Who was the winner of Christmas 2012? With the exception of Morrisons, the mults were falling over themselves this week to grab the glory.

So which supermarket actually came out top? In reality, there’s no black and white answer, and the picture painted by retailers was selective.

Take Waitrose. It notched up like-for-likes of 5.4% between 18 December and 31 December, and 4.3% between 4 November and 24 December. However, according to Kantar Worldpanel’s latest four-week period (up to 23 December), sales growth slowed to 2.5%, versus 5.4% across 12 weeks.

Tesco’s like-for-likes of 1.8% in the six weeks to 5 January suggests a complete turnaround from its disastrous Christmas of 2011 when like-for-likes fell 1.3%. CEO Philip Clarke put the performance down to a “much stronger food performance than last year”, especially in Finest and Everyday Value.

But Sainsbury’s claims Tesco’s inclusion of sales from Clubcard vouchers was non-IFRIC compliant. “The real figure should be 1.4%,” said a member of Sainsbury’s investor relations team, adding that its own 0.9% like-for-like figure would have been 1.4% if it had used the same practice.

In the meantime analysts accused Sainsbury’s of inflating its like-for-like growth in a different way. Take store extensions out of the equation and the 0.9% figure falls to just 0.4%, and would be in negative territory if its online and convenience arms were excluded too. But as Sainsbury’s CEO Justin King points out, it was the only retailer to report Q3 in its entirety and was up against tough comparatives of 2.1% the year before. “Everyone else is just reporting the best bit of the quarter. Consumers battened down the hatches in October and November then splashed out in December,” he says.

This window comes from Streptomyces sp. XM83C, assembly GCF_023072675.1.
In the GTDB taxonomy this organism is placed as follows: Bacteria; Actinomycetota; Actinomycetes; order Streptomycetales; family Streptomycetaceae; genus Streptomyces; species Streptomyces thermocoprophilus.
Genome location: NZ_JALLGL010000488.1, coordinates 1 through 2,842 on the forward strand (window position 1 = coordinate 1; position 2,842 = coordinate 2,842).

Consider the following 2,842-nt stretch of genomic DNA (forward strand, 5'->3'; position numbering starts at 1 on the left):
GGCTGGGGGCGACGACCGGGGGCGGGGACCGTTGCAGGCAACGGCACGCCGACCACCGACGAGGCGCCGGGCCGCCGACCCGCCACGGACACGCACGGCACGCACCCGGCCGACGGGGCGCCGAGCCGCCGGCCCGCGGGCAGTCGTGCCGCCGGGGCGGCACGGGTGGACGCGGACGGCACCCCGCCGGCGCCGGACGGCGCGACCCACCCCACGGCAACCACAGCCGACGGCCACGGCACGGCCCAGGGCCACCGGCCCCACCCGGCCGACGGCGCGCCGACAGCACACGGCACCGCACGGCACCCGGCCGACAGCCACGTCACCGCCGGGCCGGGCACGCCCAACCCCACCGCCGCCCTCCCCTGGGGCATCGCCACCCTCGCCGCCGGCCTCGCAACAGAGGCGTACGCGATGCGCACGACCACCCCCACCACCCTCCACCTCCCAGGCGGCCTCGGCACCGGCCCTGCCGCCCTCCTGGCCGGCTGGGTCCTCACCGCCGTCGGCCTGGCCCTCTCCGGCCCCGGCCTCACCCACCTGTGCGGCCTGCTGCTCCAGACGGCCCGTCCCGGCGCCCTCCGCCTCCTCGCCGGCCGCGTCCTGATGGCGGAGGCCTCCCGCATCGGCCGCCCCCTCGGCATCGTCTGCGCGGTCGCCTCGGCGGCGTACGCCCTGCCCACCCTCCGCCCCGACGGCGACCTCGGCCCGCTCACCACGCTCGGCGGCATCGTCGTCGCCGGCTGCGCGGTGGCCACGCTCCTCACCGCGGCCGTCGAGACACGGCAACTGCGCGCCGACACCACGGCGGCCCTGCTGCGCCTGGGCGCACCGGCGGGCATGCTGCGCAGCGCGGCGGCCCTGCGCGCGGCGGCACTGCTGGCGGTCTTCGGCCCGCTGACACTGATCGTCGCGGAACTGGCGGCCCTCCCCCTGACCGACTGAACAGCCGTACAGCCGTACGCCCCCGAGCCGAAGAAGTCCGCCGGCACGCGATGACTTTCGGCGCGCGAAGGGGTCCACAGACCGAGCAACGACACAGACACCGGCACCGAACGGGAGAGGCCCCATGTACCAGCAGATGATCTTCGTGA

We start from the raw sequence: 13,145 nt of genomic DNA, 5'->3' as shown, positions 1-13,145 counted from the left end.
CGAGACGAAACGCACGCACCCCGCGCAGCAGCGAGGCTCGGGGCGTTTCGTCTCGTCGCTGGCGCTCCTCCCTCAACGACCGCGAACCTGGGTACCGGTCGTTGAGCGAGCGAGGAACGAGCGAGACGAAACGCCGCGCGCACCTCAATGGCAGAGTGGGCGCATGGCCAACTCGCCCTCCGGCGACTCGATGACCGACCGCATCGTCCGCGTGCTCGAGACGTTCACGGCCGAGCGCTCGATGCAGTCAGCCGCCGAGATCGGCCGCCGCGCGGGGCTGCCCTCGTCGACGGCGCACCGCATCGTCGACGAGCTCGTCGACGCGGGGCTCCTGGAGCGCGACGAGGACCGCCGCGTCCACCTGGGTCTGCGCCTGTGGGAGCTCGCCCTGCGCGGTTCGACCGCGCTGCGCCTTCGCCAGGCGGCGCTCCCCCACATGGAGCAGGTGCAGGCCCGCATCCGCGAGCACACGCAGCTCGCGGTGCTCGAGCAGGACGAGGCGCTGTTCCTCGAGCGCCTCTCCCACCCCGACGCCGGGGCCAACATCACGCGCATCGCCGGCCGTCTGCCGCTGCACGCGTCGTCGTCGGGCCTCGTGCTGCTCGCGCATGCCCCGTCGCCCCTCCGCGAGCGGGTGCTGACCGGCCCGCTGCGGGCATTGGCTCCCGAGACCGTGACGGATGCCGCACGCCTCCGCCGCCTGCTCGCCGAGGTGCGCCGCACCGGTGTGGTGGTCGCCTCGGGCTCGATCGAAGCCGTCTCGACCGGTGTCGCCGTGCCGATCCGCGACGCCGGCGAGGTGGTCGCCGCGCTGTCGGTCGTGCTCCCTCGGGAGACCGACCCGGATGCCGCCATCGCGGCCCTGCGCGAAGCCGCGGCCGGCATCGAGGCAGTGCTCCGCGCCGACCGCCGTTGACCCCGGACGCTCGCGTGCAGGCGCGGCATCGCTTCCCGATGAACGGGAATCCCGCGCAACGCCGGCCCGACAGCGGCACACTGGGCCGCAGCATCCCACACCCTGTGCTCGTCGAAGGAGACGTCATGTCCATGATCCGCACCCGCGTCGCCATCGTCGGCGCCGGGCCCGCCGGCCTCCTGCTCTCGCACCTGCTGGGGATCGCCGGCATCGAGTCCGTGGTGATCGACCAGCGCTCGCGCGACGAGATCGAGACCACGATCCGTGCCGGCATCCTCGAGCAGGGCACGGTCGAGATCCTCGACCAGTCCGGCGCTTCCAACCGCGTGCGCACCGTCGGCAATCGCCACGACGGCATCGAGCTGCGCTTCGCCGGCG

Sainsbury’s commercial director Mike Coupe adds: “You can keep taking things away and eventually you’ll end up with anything you like, but we have made investments in online and convenience, so why rule those out? That is why we are growing market share in a challenging retail environment.”

Although Sainsbury’s was the only big four supermarket to increase its market share over Kantar’s latest 12-week period - from 17% to 17.1% - in the four weeks to 23 December, Sainsbury’s is knocked off the top spot by Tesco, which leads the big four with growth of 4.2% - a big improvement on 2.9% for the 12-week period. It also gained share - up from 30.1% to 30.2%.

But whatever way you spin the numbers, it wasn’t a top five supermarket chain that won Christmas. It’s Aldi and Lidl. In the 12 weeks they chalked up growth of 30.1% and 10.8% respectively, and growth of 32.4% and 12.3% in the four weeks. Aldi’s market share also hit an all-time high of 3.2%.

“Historically, the discounter sector has seen its share dip at Christmas, but Aldi’s share shows this is no longer the case,” says Kantar Worldpanel director Edward Garner. “Offering premium products at budget prices has paid off for the discount retailers.”

A leading grocery retail chief executive agrees: “The discounters were buzzing. A cheapo, last-minute Christmas was had by all, with a lot of people out on Friday and Saturday. But the Aldi/Lidl Christmas ranges were really good.”